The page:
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# ​ Differentiation by first principle

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Nov 24, 2018

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The most important thing to implant into your brain is that the first derivative at a point IS the gradient of the tangent at that point.  They are the same thing!

Take a loook at this​

https://www.desmos.com/calculator/w6urx7lydx

It is easiest to do the second bit first.

Find the gradient of the line joining (2,5)  to  (3,22)  both of which lie on the graph  $$y=x^3-2x+1$$

$$gradient = \frac{22-5}{3-2}=\frac{17}{1}=17$$

if (5,2) is fixed but (3,22) can vary i could say

$$\text{gradient of secant}= \frac{f(x)-5}{x-2} \qquad \text{where in this case x=3}$$

Now look at my desmos graph again:

It is not explained as well as it should be becasue it is not the gradient that should be moving and thereby making the second x intercept change, it should be the other way around but that is harder to draw.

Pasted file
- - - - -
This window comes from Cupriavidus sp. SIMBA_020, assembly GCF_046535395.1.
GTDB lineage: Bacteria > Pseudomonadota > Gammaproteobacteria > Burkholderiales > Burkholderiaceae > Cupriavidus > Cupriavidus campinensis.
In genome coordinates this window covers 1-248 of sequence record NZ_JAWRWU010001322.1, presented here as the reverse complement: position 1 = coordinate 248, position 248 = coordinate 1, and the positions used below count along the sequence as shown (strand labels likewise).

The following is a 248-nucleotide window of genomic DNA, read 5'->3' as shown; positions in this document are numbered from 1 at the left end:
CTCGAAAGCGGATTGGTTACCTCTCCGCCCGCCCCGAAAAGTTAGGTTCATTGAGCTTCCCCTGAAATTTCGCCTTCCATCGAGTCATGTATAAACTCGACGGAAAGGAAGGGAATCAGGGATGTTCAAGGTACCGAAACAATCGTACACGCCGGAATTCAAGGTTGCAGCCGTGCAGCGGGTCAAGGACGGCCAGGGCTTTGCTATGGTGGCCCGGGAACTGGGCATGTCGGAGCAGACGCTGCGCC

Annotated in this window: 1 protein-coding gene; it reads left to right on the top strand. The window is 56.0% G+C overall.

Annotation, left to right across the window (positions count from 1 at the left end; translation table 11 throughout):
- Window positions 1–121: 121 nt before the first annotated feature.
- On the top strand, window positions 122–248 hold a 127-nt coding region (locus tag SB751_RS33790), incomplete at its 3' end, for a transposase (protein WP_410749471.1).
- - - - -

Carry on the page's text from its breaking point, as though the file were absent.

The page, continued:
If you play with the graph you can see that as the gradient greduces from 17 the second x value will moves closer to 2.

so

$$\text{gradient of tangent at (2,5)}\\=\displaystyle\lim_{x\rightarrow 2}\frac{f(x)-5}{x-2}\\ =\displaystyle\lim_{x\rightarrow 2}\frac{x^3-2x+1-5}{x-2}\\ =\displaystyle\lim_{x\rightarrow 2}\frac{x^3-2x-5}{x-2}\\ =\displaystyle\lim_{x\rightarrow 2}\frac{(x-2)(x^2+2x+2)}{x-2}\\ =\displaystyle\lim_{x\rightarrow 2}(x^2+2x+2)\\ =4+4+2\\ =10$$

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Nov 24, 2018